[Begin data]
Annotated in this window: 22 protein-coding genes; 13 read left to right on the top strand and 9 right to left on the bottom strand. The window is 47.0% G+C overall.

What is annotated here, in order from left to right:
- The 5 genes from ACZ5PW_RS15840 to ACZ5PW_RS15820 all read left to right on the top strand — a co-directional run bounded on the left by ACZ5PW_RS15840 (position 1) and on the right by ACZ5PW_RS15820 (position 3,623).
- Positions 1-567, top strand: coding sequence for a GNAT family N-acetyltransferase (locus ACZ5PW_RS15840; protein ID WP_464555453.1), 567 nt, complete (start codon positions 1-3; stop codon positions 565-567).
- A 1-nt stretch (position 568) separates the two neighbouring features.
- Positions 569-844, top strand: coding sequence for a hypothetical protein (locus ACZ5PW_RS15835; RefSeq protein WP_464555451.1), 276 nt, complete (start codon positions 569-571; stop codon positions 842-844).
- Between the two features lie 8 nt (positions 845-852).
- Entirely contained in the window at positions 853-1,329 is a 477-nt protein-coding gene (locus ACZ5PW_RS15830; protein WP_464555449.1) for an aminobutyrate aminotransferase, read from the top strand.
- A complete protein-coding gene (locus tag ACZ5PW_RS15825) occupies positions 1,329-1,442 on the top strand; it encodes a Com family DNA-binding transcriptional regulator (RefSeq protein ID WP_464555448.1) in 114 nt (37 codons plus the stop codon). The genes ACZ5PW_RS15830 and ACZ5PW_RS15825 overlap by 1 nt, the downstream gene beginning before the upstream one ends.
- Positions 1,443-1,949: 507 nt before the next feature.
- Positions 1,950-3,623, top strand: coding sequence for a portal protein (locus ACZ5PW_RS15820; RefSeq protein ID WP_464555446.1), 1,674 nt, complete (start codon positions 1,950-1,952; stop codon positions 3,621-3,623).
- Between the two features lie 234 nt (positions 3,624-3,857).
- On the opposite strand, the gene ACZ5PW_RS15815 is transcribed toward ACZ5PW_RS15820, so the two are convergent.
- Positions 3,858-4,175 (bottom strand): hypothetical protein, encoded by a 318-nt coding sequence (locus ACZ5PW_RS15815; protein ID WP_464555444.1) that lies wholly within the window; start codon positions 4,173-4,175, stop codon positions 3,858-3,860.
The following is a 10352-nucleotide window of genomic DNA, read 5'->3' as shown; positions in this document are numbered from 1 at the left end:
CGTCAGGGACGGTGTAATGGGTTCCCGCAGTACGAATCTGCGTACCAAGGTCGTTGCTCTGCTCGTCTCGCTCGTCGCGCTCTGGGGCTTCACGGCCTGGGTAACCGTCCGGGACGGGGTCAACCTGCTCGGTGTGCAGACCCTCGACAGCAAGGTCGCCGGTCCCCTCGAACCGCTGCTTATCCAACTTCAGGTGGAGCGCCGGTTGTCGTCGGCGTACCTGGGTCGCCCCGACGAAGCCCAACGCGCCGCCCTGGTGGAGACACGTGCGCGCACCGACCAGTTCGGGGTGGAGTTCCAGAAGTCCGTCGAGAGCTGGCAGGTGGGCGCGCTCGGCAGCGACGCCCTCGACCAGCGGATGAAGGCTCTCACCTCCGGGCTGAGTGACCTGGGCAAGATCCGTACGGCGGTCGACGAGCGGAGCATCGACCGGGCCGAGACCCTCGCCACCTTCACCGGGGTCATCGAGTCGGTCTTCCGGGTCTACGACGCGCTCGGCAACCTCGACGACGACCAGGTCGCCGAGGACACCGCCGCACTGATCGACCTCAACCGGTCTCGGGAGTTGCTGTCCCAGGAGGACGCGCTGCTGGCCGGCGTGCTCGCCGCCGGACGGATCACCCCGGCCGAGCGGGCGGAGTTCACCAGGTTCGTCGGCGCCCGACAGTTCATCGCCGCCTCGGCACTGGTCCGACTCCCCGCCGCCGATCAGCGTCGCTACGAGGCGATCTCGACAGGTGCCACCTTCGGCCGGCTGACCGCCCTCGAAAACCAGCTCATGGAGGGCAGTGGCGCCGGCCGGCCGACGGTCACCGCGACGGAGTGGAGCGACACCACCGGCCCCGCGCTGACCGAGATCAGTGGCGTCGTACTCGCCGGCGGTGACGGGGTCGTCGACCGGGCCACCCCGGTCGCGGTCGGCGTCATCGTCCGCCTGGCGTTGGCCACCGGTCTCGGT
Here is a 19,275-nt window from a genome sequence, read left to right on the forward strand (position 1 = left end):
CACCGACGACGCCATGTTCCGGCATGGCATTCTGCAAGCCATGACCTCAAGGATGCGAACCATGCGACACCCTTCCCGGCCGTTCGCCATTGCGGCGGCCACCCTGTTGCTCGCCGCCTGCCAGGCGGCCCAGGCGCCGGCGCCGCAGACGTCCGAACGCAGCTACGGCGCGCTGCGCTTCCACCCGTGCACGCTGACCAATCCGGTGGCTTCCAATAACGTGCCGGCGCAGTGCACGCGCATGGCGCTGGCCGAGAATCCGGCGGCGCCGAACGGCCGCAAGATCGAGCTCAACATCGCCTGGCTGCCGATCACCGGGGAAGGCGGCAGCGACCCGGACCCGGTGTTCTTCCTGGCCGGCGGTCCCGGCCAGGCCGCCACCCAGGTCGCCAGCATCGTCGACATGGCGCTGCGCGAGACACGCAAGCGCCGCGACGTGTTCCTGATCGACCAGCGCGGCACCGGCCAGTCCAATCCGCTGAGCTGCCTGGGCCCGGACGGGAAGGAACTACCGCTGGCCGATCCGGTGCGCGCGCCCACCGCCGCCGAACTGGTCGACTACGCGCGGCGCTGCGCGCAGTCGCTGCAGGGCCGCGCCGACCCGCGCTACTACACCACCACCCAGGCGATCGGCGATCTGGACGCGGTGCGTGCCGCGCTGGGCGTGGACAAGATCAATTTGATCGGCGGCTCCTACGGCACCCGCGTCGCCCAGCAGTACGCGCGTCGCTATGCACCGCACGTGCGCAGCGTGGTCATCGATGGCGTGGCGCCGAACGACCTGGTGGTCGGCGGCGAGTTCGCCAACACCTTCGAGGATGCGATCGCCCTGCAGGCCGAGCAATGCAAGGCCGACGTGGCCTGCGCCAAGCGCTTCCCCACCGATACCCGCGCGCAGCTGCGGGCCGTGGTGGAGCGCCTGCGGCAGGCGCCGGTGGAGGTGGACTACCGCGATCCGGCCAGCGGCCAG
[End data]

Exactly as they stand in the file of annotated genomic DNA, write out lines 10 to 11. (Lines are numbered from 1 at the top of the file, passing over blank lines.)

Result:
- Positions 1,443-1,949: 507 nt before the next feature.
- Positions 1,950-3,623, top strand: coding sequence for a portal protein (locus ACZ5PW_RS15820; RefSeq protein ID WP_464555446.1), 1,674 nt, complete (start codon positions 1,950-1,952; stop codon positions 3,621-3,623).